244 Following

SusannaG - Confessions of a Crazy Cat Lady

Just another GR refugee.  Other than that, I had a stroke in 2004, and read almost anything I can get my hands on, though I have a particular weakness for history, mystery, and historical fiction.

Currently reading

Ice Ghosts: The Epic Hunt for the Lost Franklin Expedition
Paul Watson
Progress: 6 %
I Contain Multitudes: The Microbes Within Us and a Grander View of Life
Ed Yong
Progress: 40 %
Wizard's First Rule
Terry Goodkind
Progress: 49 %
Thomas Cromwell: The Untold Story of Henry VIII's Most Faithful Servant
Tracy Borman
Progress: 14 %
Storm in a Teacup: The Physics of Everyday Life
Helen Czerski
Progress: 20 %
The Hanover Square Affair
Ashley Gardner
Progress: 10 %
Medieval Tastes: Food, Cooking, and the Table (Arts and Traditions of the Table: Perspectives on Culinary History)
Beth Archer Brombert, Massimo Montanari
Progress: 10 %
Scars of Independence: America's Violent Birth
Holger Hoock
Sapiens: A Brief History of Humankind
Yuval Noah Harari
Progress: 9 %
Elizabeth: The Forgotten Years
John Guy
Progress: 20/512 pages

Working IX to V, by Vicki Leon

Working IX to V: Orgy Planners, Funeral Clowns, and Other Prized Professions of the Ancient World - Vicki León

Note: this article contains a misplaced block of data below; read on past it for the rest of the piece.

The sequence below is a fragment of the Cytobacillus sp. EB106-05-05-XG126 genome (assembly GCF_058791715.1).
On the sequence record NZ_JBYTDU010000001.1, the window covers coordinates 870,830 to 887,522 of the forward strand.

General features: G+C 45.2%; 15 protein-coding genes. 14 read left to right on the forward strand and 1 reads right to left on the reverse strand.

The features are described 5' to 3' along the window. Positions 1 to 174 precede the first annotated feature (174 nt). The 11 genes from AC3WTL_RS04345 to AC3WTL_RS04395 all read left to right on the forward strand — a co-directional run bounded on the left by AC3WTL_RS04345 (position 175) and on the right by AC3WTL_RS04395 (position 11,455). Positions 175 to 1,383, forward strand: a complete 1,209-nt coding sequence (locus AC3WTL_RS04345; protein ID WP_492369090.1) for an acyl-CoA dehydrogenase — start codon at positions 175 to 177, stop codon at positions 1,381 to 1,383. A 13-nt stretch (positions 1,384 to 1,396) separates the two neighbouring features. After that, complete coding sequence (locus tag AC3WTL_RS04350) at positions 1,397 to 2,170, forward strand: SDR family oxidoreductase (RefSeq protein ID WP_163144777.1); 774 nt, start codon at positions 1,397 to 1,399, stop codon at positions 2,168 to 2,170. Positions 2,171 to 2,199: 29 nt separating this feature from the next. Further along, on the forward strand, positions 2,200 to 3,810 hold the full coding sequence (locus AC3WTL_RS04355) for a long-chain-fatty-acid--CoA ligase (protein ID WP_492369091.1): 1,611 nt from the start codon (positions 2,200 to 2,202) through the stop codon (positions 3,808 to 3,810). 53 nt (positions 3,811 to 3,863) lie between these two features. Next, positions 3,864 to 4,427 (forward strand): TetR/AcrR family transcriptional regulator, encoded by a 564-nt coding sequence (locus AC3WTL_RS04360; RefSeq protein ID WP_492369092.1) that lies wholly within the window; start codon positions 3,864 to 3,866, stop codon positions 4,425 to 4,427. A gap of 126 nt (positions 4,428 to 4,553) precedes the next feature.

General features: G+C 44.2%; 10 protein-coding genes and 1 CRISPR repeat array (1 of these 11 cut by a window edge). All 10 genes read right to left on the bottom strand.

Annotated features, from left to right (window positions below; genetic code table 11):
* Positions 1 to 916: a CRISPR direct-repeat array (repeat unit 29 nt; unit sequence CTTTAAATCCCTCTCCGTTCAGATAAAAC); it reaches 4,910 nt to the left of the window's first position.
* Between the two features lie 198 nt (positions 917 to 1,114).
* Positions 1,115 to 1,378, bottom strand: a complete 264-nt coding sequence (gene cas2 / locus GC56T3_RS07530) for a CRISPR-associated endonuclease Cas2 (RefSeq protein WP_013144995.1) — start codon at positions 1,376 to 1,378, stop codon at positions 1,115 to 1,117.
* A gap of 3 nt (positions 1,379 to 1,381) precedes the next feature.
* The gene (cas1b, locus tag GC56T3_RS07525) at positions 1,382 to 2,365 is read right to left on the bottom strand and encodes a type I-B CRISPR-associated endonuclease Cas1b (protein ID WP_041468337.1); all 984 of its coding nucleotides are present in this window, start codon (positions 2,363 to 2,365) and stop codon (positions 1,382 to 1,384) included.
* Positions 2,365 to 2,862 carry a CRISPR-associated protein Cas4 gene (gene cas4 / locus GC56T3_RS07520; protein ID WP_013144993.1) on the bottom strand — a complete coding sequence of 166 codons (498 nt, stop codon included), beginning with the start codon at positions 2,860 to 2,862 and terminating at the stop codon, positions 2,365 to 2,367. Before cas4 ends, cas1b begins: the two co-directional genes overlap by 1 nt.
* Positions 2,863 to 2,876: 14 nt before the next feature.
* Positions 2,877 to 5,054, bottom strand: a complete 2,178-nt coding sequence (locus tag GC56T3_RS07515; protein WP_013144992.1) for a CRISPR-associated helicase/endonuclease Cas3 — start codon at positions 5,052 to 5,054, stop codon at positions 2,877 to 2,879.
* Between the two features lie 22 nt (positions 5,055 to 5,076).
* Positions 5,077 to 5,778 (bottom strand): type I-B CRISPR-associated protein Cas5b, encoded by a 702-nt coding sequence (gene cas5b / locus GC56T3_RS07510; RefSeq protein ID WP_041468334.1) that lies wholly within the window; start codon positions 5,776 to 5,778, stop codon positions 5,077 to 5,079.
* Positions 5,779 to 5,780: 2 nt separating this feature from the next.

This is a rather flippant (and rather funny) jobs guide to the ancient Greco-Roman world (with a few side-trips to Ptolemaic Egypt).


If one were a slave, and slaves were common, I'd definitely rather be a sandaligerula, whose job was to change her master or mistress' shoes, than be doomed to work in a mine (life expectancy: three months), or as a field hand on a latifundia (plantation).  The life of an ornatrix (hair dresser) wasn't a bed of roses, either, as it was filled with dyes made of urine, cuttlefish ink, decomposed leeches, and pigeon dung.


An interesting book, with jokey sketches illustrating most of the articles, as well as life sketches of some of the folks known to have had the jobs described.


This was not a deep read, by any means, but it was reasonably amusing.